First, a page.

Senior Spotlight: Joseph Tran genius in disguise

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By Bekah Denny

Looking dapper and light hearted as always before his AP research presentation, Joseph Tran poses for the camera. Photo by Bekah Denny.

AP academy student and over achiever by day, vigilante tutor and pianist by night, senior Joseph Tran goes through high school just like everyone else, the only difference is he’s a valedictorian candidate, who takes five AP classes, plays the piano, and tutors after school and on weekends.

The former competitive golf and tennis player that is Joseph Tran joked along with every question, just like he is seen doing with friends in the hallway or in class. He admitted that he wished he could dance “but apparently the chicken dance stopped being cool in the second grade,” a small grin playing at his lips with every word.

Tran’s “extracurriculars” center around math. “I’m a member of Mu Alpha Theta (or math tutoring club). I also tutor and teach little kids math on the weekends,” he quickly laughed at himself adding, “if that counts as extracurriculars?”

Along with his tutoring schedule, Tran is also apart of the AP Academy where he is required to take at least three AP tests. Opting to fill five of the six classes he’s in with AP courses, Tran thrives in AP research, biology, psychology, government, and music theory along with his English 12 Honors class.

After reminiscing about his 11 years playing the piano and his failed “nightmare” attempt at playing the violin. Tran explained he elected to take music theory because he is “trying to learn improv, play by ear, and possibly compose.”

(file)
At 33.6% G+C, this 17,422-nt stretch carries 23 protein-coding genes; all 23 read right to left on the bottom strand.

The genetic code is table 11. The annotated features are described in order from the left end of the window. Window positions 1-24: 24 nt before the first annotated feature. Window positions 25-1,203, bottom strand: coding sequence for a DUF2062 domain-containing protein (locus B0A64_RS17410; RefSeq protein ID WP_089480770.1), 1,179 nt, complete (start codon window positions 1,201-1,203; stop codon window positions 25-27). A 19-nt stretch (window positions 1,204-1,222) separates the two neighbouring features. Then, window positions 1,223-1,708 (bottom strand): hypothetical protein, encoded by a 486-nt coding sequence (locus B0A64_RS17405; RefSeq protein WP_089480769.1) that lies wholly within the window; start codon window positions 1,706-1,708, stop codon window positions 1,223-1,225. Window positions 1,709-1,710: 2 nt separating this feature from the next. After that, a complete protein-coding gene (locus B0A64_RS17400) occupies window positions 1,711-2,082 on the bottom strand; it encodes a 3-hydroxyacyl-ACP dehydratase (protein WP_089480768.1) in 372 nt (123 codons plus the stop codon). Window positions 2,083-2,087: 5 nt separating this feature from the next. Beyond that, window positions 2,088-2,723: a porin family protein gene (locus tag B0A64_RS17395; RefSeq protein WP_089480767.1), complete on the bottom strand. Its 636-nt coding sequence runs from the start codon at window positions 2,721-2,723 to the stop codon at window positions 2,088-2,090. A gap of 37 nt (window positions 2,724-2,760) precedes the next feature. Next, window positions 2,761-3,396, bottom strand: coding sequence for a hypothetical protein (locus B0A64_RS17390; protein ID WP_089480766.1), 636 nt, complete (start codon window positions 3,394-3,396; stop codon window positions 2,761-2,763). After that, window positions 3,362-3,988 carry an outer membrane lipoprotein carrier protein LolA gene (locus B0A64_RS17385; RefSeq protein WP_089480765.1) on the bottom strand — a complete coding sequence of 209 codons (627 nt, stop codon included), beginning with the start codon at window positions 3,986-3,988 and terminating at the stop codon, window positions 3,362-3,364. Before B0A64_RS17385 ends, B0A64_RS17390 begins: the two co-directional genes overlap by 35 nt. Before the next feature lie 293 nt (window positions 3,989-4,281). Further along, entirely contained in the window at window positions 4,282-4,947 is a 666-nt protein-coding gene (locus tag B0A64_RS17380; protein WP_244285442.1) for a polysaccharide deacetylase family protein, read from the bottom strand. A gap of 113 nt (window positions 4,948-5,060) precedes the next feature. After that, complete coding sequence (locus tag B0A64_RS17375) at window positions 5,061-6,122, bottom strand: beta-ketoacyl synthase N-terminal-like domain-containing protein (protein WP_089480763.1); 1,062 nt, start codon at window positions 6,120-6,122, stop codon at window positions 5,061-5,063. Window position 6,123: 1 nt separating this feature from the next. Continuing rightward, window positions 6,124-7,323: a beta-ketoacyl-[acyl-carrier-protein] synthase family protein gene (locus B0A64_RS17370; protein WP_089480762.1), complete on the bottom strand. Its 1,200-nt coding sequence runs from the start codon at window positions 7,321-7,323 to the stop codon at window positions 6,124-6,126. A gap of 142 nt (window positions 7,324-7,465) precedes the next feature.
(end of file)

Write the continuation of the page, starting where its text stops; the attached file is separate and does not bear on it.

With a workload like his, he’s able to give the best advice to others following in his footsteps. “When you have a lot of work, you really just have to learn to work as efficiently and diligently as possible. Lots of prioritizing. You have to know what you need to get done and when. Set a schedule and get ‘er done.”

The best advice he has ever received is “‘You reap what you sow.’ Basically, if you work hard and focus on the things you want in life you’re going to get them.” Tran, pauses deep in thought, then adds, “I know it’s idealized and doesn’t always work out that way, but it’s really helped me keep grounded and focused on the important things in life.”

In the fall, Tran plans on going to Stanford to study in the medical field to one day be an oral surgeon and conduct interesting research. “I’m actually researching possible phubbing (using a phone to ignore someone) correlations right now in AP research, and I really like the entire process so I know I want to do that in the future,” he added.

“I’ve grown so much. I’ve learned to be more confident and outgoing and ultimately be happy with the way I am, shortcomings and all,” he says with an air of confidence and a grin. Tran gives his past self one piece of advice: “Dress better and invest in Bitcoin.”